Heading into healthcare summit, Republicans fear Obama trap

The White House’s unwillingness to discuss what steps will follow Thursday’s bipartisan healthcare summit is intensifying GOP worries that the party is walking into a public-relations trap.

Congressional Republicans have been wary from the beginning about how the summit might be portrayed, and their criticism has only increased since the release of President Barack Obama’s healthcare plan on Monday.

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White House press secretary Robert Gibbs on Tuesday repeatedly refused to discuss any of Obama’s post-summit plans if the meeting fails to bring Democrats and Republicans together, even though all evidence indicates there will be no melding of the minds at Blair House.

Gibbs this week has repeatedly declined to “prejudge” the meeting’s outcome.

The day before the summit, in an unusual move, Gibbs did not brief reporters at all.

He has dismissed Republican criticism of the summit as “locker room” chatter.

“You always have a little bit of pre-game chatter,” Gibbs said on Tuesday, comparing Republicans to football players hyping themselves up before a big game.

Gibbs said the president is hopeful that healthcare reform will be more likely to pass when the summit ends, but declined to offer any specific reasons for optimism. He did say Republicans will be less inclined to attack Obama and his policies when they sit down face to face for six hours.

“I think it’s easier to fire away at each other when you’re not in the same room,” Gibbs said.

Some suspect Thursday’s summit is more about giving the president a forum to paint Republicans in an unflattering, obstructionist light. Obama has invited Republicans to a meeting and is expressing an openness to compromise even as he unveiled a proposal that hewed closely to Democratic legislative proposals on healthcare.

“It’s an interesting trap,” said Ross Baker, an expert on the presidency and a political science professor at Rutgers University.

He said the White House has created a favorable atmosphere for Obama, who can appear to be extending an olive branch even as Democrats prepare to shut the minority out.

“It’s kind of a festival of Obama’s commitment to bipartisanship, and Republicans are reluctant participants,” Baker said.

House Minority Leader John Boehner (R-Ohio) has said the summit amounts to little more than a six-hour “infomercial” for the president’s healthcare plan, and the GOP has sought to frame the summit in a number of negative ways.

“The fact that the White House sees this summit as a simple PR event proves they aren’t listening to the demands of a majority of Americans, who want to scrap the bill and start over with a blank piece of paper and a step-by-step approach to fixing the problems with our healthcare system,” one Senate Republican aide said Wednesday.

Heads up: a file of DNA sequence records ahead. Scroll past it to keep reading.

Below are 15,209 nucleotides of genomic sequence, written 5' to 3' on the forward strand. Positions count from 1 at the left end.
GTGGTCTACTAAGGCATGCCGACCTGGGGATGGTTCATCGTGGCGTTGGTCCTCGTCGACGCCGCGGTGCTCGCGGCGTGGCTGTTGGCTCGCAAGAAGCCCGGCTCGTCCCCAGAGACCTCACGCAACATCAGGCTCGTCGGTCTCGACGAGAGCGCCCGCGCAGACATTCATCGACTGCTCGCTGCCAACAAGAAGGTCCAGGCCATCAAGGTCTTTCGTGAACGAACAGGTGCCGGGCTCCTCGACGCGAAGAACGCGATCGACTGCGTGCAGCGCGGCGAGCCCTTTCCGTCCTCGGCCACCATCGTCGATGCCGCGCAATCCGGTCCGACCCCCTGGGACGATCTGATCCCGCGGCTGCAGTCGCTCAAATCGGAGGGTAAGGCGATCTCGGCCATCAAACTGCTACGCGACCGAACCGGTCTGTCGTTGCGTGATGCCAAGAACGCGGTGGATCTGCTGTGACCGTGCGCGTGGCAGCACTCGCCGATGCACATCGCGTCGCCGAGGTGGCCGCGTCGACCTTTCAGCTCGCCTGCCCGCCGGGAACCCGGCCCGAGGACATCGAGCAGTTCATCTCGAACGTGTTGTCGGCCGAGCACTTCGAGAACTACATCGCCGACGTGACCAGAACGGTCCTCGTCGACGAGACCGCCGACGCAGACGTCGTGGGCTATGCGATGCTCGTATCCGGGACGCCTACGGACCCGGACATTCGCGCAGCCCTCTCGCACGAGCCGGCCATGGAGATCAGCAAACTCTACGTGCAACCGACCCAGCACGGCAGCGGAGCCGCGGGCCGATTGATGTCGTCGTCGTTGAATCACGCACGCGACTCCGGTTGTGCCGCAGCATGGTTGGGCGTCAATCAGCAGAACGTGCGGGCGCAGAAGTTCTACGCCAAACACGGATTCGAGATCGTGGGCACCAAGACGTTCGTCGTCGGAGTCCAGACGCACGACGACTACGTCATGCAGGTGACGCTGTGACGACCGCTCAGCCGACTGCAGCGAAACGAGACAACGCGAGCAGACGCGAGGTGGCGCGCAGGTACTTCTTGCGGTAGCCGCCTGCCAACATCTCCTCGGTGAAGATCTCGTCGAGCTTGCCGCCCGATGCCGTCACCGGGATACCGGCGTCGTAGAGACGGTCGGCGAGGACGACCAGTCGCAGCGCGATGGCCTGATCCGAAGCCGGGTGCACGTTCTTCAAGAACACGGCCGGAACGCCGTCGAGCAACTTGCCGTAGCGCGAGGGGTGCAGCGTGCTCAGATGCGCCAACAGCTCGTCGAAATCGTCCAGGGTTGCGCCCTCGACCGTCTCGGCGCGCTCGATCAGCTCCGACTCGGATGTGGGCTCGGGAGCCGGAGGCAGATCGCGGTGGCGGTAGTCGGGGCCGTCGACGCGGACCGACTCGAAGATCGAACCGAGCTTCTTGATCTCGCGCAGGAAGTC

“Political traps” don’t count as “change you can believe in,” said the aide, mocking Obama’s campaign slogan.

“The fact that no one can definitively characterize the White House effort as a genuine attempt to fix healthcare is telling. And it’s certainly not changing the way Washington works,” the aide said.

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Whether it’s a trap or not, Democratic strategist Dan Gerstein said that the summit “is a smart move by the White House and probably their best hope to keep healthcare afloat.”

“It’s only a trap if Republicans are dumb in their approach to it,” Gerstein said, adding that the GOP needs to be prepared with its own proposals but cautious not to appear too hyperpartisan.

“The problem is [Obama’s] better on his feet than most of [the Republicans] and will probably win a straight-up debate if they don’t come armed with ideas,” Gerstein said.

The bigger risk is for Democrats, Gerstein said, because they are and have been losing the healthcare debate. Obama needs a win Thursday; Republicans can live with a draw.

“People need to step back and realize that Republicans are winning on this issue,” Gerstein said. “Democrats are losing badly.”

Many on Capitol Hill have said they view Thursday’s summit as a last chance for Obama to portray himself as reaching out to Republicans before Democrats pursue moving a healthcare bill through the Senate via special budget rules requiring only a bare majority vote.


White House officials indicated this week that if Republicans are unwilling to compromise on Thursday, that’s exactly what they’ll do.

In the run-up to the summit, the Democratic National Committee (DNC) upped the ante provided by the White House earlier in the week by laying the groundwork for a defense of reconciliation.

On Wednesday, the DNC began distributing what looked like talking points that can be used to portray anti-reconciliation Republicans as hypocrites because they voted for such measures in the past.

In turn, Republicans were only too happy to remind reporters that as a senator, Obama spoke out against bypassing filibusters.

“You know, the Founders designed this system, as frustrating as it is, to make sure that there’s a broad consensus before the country moves forward,” Obama said in 2005.

“And what I worry about would be you essentially have still two chambers — the House and the Senate — but you have simply majoritarian absolute power on either side, and that’s just not what the Founders intended,” Obama said.